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The Incite Mill

Year: 2010  Runtime: 107′  Director: Hideo Nakata
Writer: Satoshi Suzuki   Cinematography: Junichiro Hayashi   Music: Kenji Kawai
Cast: Tatsuya Fujiwara, Haruka Ayase, Satomi Ishihara, Kinya Kitaoji, Nagisa Katahira, Takuro Ohno

Looking at the career of director Hideo Nakata, I can’t avoid the impression he had his difficulties recovering from the catastrophe that was the US The Ring 2, possibly because being responsible for that one is a shame someone with even a little bit of pride in his work would have a hard time living down.

In Nakata’s case, his decline isn’t as horrible as it could be. In fact, compared with Takashi Shimizu, the state of Nakata’s career is absolutely golden, seeing as he’s not making something called Rabbit Horror 3D, and doesn’t seem to have lost all his talent while slumming in Hollywood. The Incite Mill is a clear demonstration that he still has what made me fall in love with his earlier films.

The Incite Mill is a pretty typical entry into the sub-genre of the thriller that is occupied with putting a bunch of characters into an artificially locked down place, having them submit to peculiar and bizarre rules and observing them fastly starting to kill each other off, in part because People Ain’t No Good™, in part because the party responsible for their imprisonment does some subtle and some not so subtle things to, well, incite them to murder. In this variation, the characters have come to the place of their imprisonment out of their own volition, for the promise of a surprising amount of money for just seven days of work in a psychological experiment. Of course, they didn’t expect quite as much violence, nor that they’d be the stars in one of these popular Internet shows nobody in the cast has ever heard of you only encounter in movies.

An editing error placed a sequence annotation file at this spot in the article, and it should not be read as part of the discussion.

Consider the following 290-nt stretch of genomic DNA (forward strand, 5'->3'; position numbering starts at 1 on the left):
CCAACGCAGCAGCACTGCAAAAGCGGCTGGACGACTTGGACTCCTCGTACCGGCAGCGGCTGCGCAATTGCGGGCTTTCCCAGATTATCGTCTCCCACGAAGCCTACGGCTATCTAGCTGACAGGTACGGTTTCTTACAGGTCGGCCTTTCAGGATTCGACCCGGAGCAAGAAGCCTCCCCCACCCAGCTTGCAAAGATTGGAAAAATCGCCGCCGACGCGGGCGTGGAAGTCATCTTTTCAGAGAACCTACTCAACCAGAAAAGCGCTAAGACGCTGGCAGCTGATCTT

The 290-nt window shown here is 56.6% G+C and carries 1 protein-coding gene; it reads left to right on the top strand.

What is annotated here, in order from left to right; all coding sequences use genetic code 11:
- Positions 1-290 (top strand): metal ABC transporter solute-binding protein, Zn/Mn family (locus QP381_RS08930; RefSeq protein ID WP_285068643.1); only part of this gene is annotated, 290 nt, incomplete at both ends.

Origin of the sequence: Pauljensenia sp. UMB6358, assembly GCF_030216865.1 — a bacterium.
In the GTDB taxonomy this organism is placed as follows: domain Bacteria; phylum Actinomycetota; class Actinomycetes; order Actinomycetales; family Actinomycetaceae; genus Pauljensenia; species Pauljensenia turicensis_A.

As this is a Japanese movie, the rules element is quite heavily emphasised, riding one of the hobby horses of Japanese pop culture of the last ten years or so in what is probably a reaction to the country’s still heavily restrictive and regimented society and the resulting pressures to conform on the individual.

  
  
  

There are also many allusions to classic manor mysteries (ten little Indians ahoy), and the Cluedo-inspiring (or Clue-inspiring for you Americans) construction of that very mechanical sub-genre. In a sense, Nakata seems to want to escape the heavy artificiality of his set-up by pointing it out himself. To a degree, this works pretty well, though I couldn’t help but begin to question parts of the story’s basic set-up I would probably not have questioned in a movie less knowingly artificial. Just to take an obvious example: how come the police hasn’t gotten involved if this is not the first time this little show has been broadcast? I can believe in police laziness and incompetence, but I’m pretty sure this sort of thing would at least have been in every news show in the country, and therefore nothing the characters could notknow about. And while I’m thinking about logical problems, how is it that most of the characters actually believe anyone (especially people who never ever show their faces to them) would pay enormous amounts of money for them to take part in a simple psychological experiment? I find this sort of thing much harder to believe than the existence of ghosts, aliens, and vampires, but your mileage may very well vary.